Other natural mechanisms

In addition to the caecum and coat, three other related mechanisms help mammals be warm: body fat; metabolism and movement.  Two types of body fat are of interest for warmth:

  • white fat, which we associate with obesity. Excess ‘white fat’ only insulates the body from heat loss, just as ‘blubber’ does for seals.  It does not generate heat.
  • brown fat, or brown-like fat (aka ‘brite’ fat), that generates a lot of heat while actively mopping-up excess glucose sugar in blood plasma (owners of laminitics, take note!)

Active brown fat also releases a chemical that triggers the white fat to break down and replenish muscle energy stores, but only if the blood-sugar is low. 

Different amounts of active fat may be one reason why some individuals become obese and others don’t.  I say ‘individuals’, rather than ‘horses’, because some 20 years ago researchers failed to find true ‘brown fat’ deposits in new-born foals, and no-one seems to have looked for it since.  However, the physical effects of metabolically active ‘brite’ fat have been widely observed in adult horses – even if not born with it.  The mechanisms are there to make brite fat [3].  Also, stem cells are found in equine body fat. So perhaps these produce new, metabolically-active, blood-sugar-burning brite fat if the body needs it?  The most recent research (in rodents and humans) also found white fat cells can turn into brite fat cells when the individual takes frequent, prolonged, aerobic exercise.  For example, endurance trained rats burn 15% more calories at rest than identical sedentary rats [4].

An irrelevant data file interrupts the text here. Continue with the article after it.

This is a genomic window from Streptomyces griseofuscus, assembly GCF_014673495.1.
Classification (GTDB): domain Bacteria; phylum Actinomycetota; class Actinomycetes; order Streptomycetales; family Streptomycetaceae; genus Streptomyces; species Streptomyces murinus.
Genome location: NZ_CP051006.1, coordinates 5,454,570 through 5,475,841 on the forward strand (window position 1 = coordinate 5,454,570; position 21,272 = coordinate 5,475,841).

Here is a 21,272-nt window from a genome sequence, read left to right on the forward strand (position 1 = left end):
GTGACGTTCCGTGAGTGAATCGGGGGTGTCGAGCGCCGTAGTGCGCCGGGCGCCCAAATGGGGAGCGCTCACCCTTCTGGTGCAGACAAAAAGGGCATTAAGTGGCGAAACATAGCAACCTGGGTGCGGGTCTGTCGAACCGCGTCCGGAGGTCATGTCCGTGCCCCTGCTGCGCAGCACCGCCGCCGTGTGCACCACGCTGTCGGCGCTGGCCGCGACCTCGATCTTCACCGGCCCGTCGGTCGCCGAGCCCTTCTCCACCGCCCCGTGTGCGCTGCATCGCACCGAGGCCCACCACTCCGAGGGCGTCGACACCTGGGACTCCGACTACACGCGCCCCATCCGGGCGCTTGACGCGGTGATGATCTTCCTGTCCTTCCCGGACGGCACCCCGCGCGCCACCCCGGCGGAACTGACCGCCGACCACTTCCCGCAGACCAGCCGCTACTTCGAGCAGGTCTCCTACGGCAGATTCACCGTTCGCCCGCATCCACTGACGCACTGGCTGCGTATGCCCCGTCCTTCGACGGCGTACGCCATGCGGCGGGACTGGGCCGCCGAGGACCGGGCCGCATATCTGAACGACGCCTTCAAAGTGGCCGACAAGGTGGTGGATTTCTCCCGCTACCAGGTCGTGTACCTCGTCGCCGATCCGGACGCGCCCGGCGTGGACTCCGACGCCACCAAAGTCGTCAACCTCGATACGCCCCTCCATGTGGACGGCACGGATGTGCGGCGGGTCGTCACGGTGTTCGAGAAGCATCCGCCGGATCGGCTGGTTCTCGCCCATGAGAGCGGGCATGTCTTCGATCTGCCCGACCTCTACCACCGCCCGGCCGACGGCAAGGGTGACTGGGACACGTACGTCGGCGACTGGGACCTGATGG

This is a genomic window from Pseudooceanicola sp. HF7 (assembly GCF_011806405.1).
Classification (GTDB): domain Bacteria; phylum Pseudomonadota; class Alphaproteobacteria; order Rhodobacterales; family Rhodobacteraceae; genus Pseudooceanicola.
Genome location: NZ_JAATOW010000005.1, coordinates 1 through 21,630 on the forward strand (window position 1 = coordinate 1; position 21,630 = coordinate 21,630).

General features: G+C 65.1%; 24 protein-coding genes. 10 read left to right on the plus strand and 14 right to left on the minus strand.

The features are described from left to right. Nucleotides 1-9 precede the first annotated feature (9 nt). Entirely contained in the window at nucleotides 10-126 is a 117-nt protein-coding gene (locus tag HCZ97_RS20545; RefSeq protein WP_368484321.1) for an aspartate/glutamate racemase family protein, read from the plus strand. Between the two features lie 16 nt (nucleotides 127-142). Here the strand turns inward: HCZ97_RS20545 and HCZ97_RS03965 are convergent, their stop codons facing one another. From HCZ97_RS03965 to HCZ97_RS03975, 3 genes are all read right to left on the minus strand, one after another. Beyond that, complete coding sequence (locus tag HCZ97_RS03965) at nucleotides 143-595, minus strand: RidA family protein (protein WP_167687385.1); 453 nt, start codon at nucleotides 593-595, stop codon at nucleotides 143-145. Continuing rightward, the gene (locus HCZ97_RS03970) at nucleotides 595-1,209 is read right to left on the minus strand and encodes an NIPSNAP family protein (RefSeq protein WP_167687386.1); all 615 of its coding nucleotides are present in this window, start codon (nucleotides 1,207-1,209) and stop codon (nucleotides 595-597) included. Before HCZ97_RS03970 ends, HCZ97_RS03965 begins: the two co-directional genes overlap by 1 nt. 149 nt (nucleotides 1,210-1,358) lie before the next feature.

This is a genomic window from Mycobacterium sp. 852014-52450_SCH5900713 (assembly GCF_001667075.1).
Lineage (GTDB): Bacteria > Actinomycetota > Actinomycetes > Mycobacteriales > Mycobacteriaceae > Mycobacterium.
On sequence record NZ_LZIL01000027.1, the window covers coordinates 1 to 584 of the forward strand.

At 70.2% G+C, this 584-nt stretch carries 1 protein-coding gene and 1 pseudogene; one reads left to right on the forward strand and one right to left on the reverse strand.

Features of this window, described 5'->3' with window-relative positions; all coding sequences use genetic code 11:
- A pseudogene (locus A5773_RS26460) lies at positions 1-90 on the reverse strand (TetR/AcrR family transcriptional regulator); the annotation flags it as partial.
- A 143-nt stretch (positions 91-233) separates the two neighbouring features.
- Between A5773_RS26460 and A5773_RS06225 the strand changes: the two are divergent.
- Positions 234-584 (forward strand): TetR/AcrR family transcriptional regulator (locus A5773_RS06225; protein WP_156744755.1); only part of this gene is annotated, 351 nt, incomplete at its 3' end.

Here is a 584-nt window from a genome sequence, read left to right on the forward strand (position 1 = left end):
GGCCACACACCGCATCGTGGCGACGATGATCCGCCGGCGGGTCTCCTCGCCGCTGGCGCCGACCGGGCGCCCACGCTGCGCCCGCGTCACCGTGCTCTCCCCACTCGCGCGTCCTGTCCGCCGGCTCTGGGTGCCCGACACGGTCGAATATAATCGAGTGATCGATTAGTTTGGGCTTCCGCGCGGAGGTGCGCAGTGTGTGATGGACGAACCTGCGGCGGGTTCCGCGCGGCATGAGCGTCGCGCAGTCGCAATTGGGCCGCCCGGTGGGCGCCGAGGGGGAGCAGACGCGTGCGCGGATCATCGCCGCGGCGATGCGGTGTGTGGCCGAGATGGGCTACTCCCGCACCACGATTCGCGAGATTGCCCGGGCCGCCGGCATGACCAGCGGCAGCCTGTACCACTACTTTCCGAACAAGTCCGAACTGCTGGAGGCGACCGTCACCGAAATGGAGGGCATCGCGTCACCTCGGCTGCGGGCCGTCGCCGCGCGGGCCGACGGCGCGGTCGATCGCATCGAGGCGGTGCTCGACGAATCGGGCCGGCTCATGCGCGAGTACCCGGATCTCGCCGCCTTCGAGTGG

Prolonged aerobic exercise is severely lacking in too many leisure horses these days.  Arena schooling barely raises their heart rate.  The horse’s lower leg conserves energy in trot and canter.  Worse, is when owners erroneously believe a paddock layout of complex tracks provides enough aerobic exercise.  Many horses have too low a metabolism from previous management practices and now they have access to too much food as well.  The resulting obesity is blamed on the soil, ryegrass, lack of biodiversity, mineral imbalances… anything but the lack of exercise, it seems!    

Turnout in cold weather is healthy in many other ways for fat horses and the metabolism ramps-up and burns more calories.  Horses also burn calories in large muscles when they shiver; generating heat just like exercise.  Their core body temperature won’t drop in only a few hours, if they have sufficient forage in the diet to keep the caecum active.  So, it is positively healthy to avoid rugs and let fat horses shiver for a couple of hours a day.  With ad-lib access to a shelter and an appropriate supply of steamed, low-calorie forage, even a part-clipped horse can stay un-rugged all winter, lose weight and still be comfortable.


[1] Harris, P. A., Ellis, A. D., Fradinho, M. J., Jansson, A., Julliand, V., Luthersson, N., ... & Vervuert, I. (2017). Feeding conserved forage to horses: recent advances and recommendations. animal, 11(6), 958-967.

[2] Hartmann, E., Hopkins, R. J., Blomgren, E., Ventorp, M., von Brömssen, C., & Dahlborn, K. (2015). Daytime shelter use of individually kept horses during Swedish summer. Journal of animal science, 93(2), 802-810.

[3] Braun, K., Oeckl, J., Westermeier, J., Li, Y., & Klingenspor, M. (2018). Non-adrenergic control of lipolysis and thermogenesis in adipose tissues. Journal of Experimental Biology, 221(Suppl 1), jeb165381.

[4] Sepa-Kishi, D. M., & Ceddia, R. B. (2016). Exercise-mediated effects on white and brown adipose tissue plasticity and metabolism. Exercise and sport sciences reviews44(1), 37-44.